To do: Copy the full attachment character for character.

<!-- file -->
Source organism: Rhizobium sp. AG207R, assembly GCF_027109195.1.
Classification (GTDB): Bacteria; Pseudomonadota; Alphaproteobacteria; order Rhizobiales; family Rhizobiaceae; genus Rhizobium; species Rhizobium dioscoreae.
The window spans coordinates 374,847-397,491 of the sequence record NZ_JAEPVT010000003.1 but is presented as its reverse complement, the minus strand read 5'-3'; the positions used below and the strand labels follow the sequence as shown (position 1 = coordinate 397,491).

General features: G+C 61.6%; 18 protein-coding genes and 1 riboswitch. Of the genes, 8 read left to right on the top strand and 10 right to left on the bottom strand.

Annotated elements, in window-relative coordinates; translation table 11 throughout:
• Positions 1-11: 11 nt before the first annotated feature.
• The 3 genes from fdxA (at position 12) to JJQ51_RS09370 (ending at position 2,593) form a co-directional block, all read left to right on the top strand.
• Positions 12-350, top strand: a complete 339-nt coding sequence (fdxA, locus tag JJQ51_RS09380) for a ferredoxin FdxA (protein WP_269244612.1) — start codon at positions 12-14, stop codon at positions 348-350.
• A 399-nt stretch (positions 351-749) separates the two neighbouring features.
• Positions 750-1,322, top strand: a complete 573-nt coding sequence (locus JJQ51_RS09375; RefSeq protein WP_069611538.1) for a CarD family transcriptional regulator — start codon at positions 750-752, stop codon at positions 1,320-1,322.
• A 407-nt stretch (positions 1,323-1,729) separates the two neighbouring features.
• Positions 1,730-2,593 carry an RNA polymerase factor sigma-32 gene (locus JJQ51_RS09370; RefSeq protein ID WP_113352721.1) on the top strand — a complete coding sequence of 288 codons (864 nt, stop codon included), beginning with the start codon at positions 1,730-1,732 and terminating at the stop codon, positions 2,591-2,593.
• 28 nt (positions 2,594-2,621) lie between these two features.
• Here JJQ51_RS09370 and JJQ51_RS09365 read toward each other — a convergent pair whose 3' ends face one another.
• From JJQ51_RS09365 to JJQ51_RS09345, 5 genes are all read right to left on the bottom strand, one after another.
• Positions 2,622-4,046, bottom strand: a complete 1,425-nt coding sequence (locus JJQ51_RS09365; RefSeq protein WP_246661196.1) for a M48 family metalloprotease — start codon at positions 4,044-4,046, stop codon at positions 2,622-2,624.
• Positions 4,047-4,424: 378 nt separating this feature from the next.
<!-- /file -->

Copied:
Source organism: Rhizobium sp. AG207R, assembly GCF_027109195.1.
Classification (GTDB): Bacteria; Pseudomonadota; Alphaproteobacteria; order Rhizobiales; family Rhizobiaceae; genus Rhizobium; species Rhizobium dioscoreae.
The window spans coordinates 374,847-397,491 of the sequence record NZ_JAEPVT010000003.1 but is presented as its reverse complement, the minus strand read 5'-3'; the positions used below and the strand labels follow the sequence as shown (position 1 = coordinate 397,491).

General features: G+C 61.6%; 18 protein-coding genes and 1 riboswitch. Of the genes, 8 read left to right on the top strand and 10 right to left on the bottom strand.

Annotated elements, in window-relative coordinates; translation table 11 throughout:
• Positions 1-11: 11 nt before the first annotated feature.
• The 3 genes from fdxA (at position 12) to JJQ51_RS09370 (ending at position 2,593) form a co-directional block, all read left to right on the top strand.
• Positions 12-350, top strand: a complete 339-nt coding sequence (fdxA, locus tag JJQ51_RS09380) for a ferredoxin FdxA (protein WP_269244612.1) — start codon at positions 12-14, stop codon at positions 348-350.
• A 399-nt stretch (positions 351-749) separates the two neighbouring features.
• Positions 750-1,322, top strand: a complete 573-nt coding sequence (locus JJQ51_RS09375; RefSeq protein WP_069611538.1) for a CarD family transcriptional regulator — start codon at positions 750-752, stop codon at positions 1,320-1,322.
• A 407-nt stretch (positions 1,323-1,729) separates the two neighbouring features.
• Positions 1,730-2,593 carry an RNA polymerase factor sigma-32 gene (locus JJQ51_RS09370; RefSeq protein ID WP_113352721.1) on the top strand — a complete coding sequence of 288 codons (864 nt, stop codon included), beginning with the start codon at positions 1,730-1,732 and terminating at the stop codon, positions 2,591-2,593.
• 28 nt (positions 2,594-2,621) lie between these two features.
• Here JJQ51_RS09370 and JJQ51_RS09365 read toward each other — a convergent pair whose 3' ends face one another.
• From JJQ51_RS09365 to JJQ51_RS09345, 5 genes are all read right to left on the bottom strand, one after another.
• Positions 2,622-4,046, bottom strand: a complete 1,425-nt coding sequence (locus JJQ51_RS09365; RefSeq protein WP_246661196.1) for a M48 family metalloprotease — start codon at positions 4,044-4,046, stop codon at positions 2,622-2,624.
• Positions 4,047-4,424: 378 nt separating this feature from the next.